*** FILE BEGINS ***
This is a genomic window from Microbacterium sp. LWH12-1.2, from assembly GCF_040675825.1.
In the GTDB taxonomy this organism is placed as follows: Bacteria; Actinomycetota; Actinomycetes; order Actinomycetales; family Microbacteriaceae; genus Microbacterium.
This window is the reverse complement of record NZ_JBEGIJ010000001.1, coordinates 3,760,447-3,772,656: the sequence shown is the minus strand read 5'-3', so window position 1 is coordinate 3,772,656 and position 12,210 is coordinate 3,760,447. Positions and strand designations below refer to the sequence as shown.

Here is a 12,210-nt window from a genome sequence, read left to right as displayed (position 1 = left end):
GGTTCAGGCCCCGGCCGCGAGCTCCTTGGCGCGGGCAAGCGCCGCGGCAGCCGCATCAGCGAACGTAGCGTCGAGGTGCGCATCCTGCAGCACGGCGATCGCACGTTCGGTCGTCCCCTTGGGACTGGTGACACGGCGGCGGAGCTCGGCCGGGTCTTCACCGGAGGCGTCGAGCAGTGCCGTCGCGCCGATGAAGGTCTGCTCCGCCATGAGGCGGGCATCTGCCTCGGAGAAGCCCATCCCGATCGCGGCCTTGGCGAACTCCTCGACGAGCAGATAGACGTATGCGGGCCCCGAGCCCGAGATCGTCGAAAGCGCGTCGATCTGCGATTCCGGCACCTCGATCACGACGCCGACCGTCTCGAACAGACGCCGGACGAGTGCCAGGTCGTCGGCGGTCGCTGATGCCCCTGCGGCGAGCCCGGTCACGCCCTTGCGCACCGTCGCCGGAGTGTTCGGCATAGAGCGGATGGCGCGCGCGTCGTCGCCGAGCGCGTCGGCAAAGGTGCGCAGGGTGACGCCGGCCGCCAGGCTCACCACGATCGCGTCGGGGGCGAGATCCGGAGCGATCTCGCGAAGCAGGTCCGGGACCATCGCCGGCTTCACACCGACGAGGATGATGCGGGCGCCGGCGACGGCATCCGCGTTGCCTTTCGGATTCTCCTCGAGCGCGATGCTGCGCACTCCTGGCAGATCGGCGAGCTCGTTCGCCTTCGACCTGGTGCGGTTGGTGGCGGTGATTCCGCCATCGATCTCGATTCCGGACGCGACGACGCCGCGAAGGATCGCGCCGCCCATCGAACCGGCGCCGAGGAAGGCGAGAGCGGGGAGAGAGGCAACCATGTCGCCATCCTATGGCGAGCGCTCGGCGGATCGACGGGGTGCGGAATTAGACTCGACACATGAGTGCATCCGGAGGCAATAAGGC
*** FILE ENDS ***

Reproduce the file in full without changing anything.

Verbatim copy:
This is a genomic window from Microbacterium sp. LWH12-1.2, from assembly GCF_040675825.1.
In the GTDB taxonomy this organism is placed as follows: Bacteria; Actinomycetota; Actinomycetes; order Actinomycetales; family Microbacteriaceae; genus Microbacterium.
This window is the reverse complement of record NZ_JBEGIJ010000001.1, coordinates 3,760,447-3,772,656: the sequence shown is the minus strand read 5'-3', so window position 1 is coordinate 3,772,656 and position 12,210 is coordinate 3,760,447. Positions and strand designations below refer to the sequence as shown.

Here is a 12,210-nt window from a genome sequence, read left to right as displayed (position 1 = left end):
GGTTCAGGCCCCGGCCGCGAGCTCCTTGGCGCGGGCAAGCGCCGCGGCAGCCGCATCAGCGAACGTAGCGTCGAGGTGCGCATCCTGCAGCACGGCGATCGCACGTTCGGTCGTCCCCTTGGGACTGGTGACACGGCGGCGGAGCTCGGCCGGGTCTTCACCGGAGGCGTCGAGCAGTGCCGTCGCGCCGATGAAGGTCTGCTCCGCCATGAGGCGGGCATCTGCCTCGGAGAAGCCCATCCCGATCGCGGCCTTGGCGAACTCCTCGACGAGCAGATAGACGTATGCGGGCCCCGAGCCCGAGATCGTCGAAAGCGCGTCGATCTGCGATTCCGGCACCTCGATCACGACGCCGACCGTCTCGAACAGACGCCGGACGAGTGCCAGGTCGTCGGCGGTCGCTGATGCCCCTGCGGCGAGCCCGGTCACGCCCTTGCGCACCGTCGCCGGAGTGTTCGGCATAGAGCGGATGGCGCGCGCGTCGTCGCCGAGCGCGTCGGCAAAGGTGCGCAGGGTGACGCCGGCCGCCAGGCTCACCACGATCGCGTCGGGGGCGAGATCCGGAGCGATCTCGCGAAGCAGGTCCGGGACCATCGCCGGCTTCACACCGACGAGGATGATGCGGGCGCCGGCGACGGCATCCGCGTTGCCTTTCGGATTCTCCTCGAGCGCGATGCTGCGCACTCCTGGCAGATCGGCGAGCTCGTTCGCCTTCGACCTGGTGCGGTTGGTGGCGGTGATTCCGCCATCGATCTCGATTCCGGACGCGACGACGCCGCGAAGGATCGCGCCGCCCATCGAACCGGCGCCGAGGAAGGCGAGAGCGGGGAGAGAGGCAACCATGTCGCCATCCTATGGCGAGCGCTCGGCGGATCGACGGGGTGCGGAATTAGACTCGACACATGAGTGCATCCGGAGGCAATAAGGC